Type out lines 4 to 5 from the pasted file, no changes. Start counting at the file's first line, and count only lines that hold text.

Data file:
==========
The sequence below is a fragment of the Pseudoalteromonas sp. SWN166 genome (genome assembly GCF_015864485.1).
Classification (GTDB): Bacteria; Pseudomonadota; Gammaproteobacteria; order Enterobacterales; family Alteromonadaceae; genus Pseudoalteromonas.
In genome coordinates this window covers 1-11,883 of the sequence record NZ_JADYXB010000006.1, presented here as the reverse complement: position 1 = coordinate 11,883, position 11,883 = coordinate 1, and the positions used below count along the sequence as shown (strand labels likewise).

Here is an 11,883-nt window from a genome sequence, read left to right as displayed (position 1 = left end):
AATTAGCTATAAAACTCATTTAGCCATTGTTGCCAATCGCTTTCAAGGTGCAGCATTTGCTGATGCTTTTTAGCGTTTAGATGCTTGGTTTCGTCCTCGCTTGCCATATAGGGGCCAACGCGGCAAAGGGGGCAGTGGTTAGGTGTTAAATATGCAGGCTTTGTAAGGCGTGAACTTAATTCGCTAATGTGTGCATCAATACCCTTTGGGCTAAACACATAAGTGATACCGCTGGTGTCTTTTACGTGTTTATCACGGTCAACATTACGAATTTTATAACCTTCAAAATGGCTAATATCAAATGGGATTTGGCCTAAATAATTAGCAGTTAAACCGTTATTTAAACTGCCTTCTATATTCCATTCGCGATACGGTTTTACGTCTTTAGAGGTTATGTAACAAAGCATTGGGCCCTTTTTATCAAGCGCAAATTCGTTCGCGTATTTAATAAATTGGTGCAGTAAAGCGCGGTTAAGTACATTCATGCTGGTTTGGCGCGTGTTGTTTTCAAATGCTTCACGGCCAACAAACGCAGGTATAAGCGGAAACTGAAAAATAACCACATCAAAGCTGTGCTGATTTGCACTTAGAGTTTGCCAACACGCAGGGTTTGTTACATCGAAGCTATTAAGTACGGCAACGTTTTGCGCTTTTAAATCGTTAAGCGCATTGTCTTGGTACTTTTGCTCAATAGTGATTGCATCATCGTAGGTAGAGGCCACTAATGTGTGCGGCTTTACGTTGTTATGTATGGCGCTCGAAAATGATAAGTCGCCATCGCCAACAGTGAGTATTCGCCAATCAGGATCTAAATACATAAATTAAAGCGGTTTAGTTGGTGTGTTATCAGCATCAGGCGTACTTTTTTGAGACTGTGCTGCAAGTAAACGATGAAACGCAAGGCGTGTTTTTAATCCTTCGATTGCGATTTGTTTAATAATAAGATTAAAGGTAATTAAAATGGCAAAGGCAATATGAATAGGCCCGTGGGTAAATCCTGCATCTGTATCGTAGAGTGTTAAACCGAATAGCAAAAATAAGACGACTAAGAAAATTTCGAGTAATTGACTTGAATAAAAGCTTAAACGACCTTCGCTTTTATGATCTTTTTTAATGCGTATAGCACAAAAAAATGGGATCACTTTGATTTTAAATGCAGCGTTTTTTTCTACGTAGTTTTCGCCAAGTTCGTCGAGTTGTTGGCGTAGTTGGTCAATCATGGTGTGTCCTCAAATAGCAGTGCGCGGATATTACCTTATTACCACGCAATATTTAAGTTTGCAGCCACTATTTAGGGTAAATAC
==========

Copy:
Here is an 11,883-nt window from a genome sequence, read left to right as displayed (position 1 = left end):
AATTAGCTATAAAACTCATTTAGCCATTGTTGCCAATCGCTTTCAAGGTGCAGCATTTGCTGATGCTTTTTAGCGTTTAGATGCTTGGTTTCGTCCTCGCTTGCCATATAGGGGCCAACGCGGCAAAGGGGGCAGTGGTTAGGTGTTAAATATGCAGGCTTTGTAAGGCGTGAACTTAATTCGCTAATGTGTGCATCAATACCCTTTGGGCTAAACACATAAGTGATACCGCTGGTGTCTTTTACGTGTTTATCACGGTCAACATTACGAATTTTATAACCTTCAAAATGGCTAATATCAAATGGGATTTGGCCTAAATAATTAGCAGTTAAACCGTTATTTAAACTGCCTTCTATATTCCATTCGCGATACGGTTTTACGTCTTTAGAGGTTATGTAACAAAGCATTGGGCCCTTTTTATCAAGCGCAAATTCGTTCGCGTATTTAATAAATTGGTGCAGTAAAGCGCGGTTAAGTACATTCATGCTGGTTTGGCGCGTGTTGTTTTCAAATGCTTCACGGCCAACAAACGCAGGTATAAGCGGAAACTGAAAAATAACCACATCAAAGCTGTGCTGATTTGCACTTAGAGTTTGCCAACACGCAGGGTTTGTTACATCGAAGCTATTAAGTACGGCAACGTTTTGCGCTTTTAAATCGTTAAGCGCATTGTCTTGGTACTTTTGCTCAATAGTGATTGCATCATCGTAGGTAGAGGCCACTAATGTGTGCGGCTTTACGTTGTTATGTATGGCGCTCGAAAATGATAAGTCGCCATCGCCAACAGTGAGTATTCGCCAATCAGGATCTAAATACATAAATTAAAGCGGTTTAGTTGGTGTGTTATCAGCATCAGGCGTACTTTTTTGAGACTGTGCTGCAAGTAAACGATGAAACGCAAGGCGTGTTTTTAATCCTTCGATTGCGATTTGTTTAATAATAAGATTAAAGGTAATTAAAATGGCAAAGGCAATATGAATAGGCCCGTGGGTAAATCCTGCATCTGTATCGTAGAGTGTTAAACCGAATAGCAAAAATAAGACGACTAAGAAAATTTCGAGTAATTGACTTGAATAAAAGCTTAAACGACCTTCGCTTTTATGATCTTTTTTAATGCGTATAGCACAAAAAAATGGGATCACTTTGATTTTAAATGCAGCGTTTTTTTCTACGTAGTTTTCGCCAAGTTCGTCGAGTTGTTGGCGTAGTTGGTCAATCATGGTGTGTCCTCAAATAGCAGTGCGCGGATATTACCTTATTACCACGCAATATTTAAGTTTGCAGCCACTATTTAGGGTAAATAC